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Kodable teaches kids to code before they can read
What we do?
Kodable teaches kids the fundamentals of computer science - logical thinking and problem solving - from the age of 4. In fact, kids as young as 18 months old have used and enjoyed Kodable!
Kodable is designed to touch every part of a child’s life from their home to their classroom. We’ve developed a complete, scaffolded curriculum that teachers can use with their students without any previous computer science knowledge. They have everything they need, from scripted lesson plans, to a full scope and sequence, and even “unplugged” lessons that require no computer to use. In fact, two thirds of Kodable’s curriculum can be used without access to a computer at all.
In addition to the curriculum for teachers, Kodable includes a game for kids to play at home and at school. Filled with fuzzy characters that kids absolutely adore, we’ve created an entire universe that not only draws kids in, but makes them eager to explore. Accessible on virtually any modern device, Kodable guides kids through logical puzzles and challenges them with new concepts as they grow. Over time, kids are taken from learning how to think like a programmer in pre-k and kindergarten, to gradually transitioning to reading and writing code.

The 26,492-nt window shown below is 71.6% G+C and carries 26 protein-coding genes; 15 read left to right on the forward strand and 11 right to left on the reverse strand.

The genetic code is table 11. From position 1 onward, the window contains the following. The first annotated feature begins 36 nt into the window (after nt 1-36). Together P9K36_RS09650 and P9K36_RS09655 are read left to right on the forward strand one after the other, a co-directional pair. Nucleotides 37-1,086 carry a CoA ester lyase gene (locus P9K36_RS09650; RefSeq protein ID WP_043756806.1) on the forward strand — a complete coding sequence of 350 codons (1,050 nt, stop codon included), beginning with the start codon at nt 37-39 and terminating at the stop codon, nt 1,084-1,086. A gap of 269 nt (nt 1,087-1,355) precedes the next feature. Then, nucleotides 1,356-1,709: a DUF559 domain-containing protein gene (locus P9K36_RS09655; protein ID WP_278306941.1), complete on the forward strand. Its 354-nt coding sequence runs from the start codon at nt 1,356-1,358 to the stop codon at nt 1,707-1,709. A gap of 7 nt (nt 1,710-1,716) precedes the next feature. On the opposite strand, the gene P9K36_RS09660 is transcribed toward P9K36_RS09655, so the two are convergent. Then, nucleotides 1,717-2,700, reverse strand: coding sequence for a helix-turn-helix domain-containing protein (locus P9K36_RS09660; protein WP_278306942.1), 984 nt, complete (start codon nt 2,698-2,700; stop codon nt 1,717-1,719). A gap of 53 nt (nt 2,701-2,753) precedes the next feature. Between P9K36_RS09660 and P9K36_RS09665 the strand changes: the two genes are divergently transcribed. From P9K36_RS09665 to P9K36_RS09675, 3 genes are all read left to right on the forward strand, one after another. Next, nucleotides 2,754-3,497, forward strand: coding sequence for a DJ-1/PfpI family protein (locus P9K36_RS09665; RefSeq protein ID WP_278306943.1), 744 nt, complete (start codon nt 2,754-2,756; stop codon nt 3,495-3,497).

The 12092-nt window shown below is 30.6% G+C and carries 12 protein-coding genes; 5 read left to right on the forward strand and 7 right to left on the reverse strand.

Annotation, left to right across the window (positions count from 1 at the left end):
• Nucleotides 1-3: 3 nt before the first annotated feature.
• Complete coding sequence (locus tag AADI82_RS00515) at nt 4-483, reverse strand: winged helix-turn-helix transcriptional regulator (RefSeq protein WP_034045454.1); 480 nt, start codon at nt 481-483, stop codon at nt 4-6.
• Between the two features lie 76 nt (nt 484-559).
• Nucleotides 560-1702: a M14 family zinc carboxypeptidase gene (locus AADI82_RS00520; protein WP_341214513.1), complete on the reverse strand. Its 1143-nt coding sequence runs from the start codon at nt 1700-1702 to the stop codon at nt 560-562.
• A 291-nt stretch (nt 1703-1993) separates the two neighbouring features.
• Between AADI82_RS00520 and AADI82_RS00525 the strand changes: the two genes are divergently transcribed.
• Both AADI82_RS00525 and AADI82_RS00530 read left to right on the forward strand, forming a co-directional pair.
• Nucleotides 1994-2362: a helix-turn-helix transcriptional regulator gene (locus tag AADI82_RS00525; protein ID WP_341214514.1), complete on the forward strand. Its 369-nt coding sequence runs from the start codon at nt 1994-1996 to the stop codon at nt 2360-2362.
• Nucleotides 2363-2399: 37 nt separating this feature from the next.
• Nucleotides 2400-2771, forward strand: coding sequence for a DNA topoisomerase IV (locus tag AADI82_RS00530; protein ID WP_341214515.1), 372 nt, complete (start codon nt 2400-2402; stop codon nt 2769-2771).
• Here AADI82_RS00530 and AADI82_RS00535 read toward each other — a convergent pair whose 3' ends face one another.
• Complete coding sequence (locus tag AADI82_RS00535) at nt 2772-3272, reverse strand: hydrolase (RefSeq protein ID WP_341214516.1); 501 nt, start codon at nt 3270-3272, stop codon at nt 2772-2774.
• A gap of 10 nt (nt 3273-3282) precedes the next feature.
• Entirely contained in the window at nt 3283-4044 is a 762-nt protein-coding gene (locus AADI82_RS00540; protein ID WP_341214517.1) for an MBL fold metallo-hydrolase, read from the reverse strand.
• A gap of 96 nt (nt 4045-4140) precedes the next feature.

Learning about computer science early in life increases the likelihood that a student will continue and, more importantly, succeed in a STEM field. Kodable aims to increase the opportunity for all kids to have a bright future in the digital age by giving them an equal opportunity to learn about computer science at a very young age. With Kodable, we help put all students on a level playing field for the rest of their educational careers.
Why we do it?
The world is in desperate need of more computer programmers. But even more importantly, the children of today are going to grow up in a world filled with computers and jobs that require the ability to use and control them. Their ability is going to be crucial to their success. However, this isn't a skill that can be easily learned later in life - it must be done from an early age, when a child's brain is still learning how to think.
Traditionally, this type of computer science education hasn't been accessible to most children, especially kids from minority and at risk communities. Most students will only get the chance to learn about CS at school, However many schools don’t teach it. The lack of access is visible in today’s STEM graduate numbers. Currently, only 1 out of 7 engineers are women, and minority students make up less than 18% of STEM graduates. The number of schools teaching CS has grown from 10% to 35% in the past 5 years, but they’re starting too late.
Learning about computer science early in life increases the likelihood that a student will succeed in a STEM field, making them more likely to continue later in life.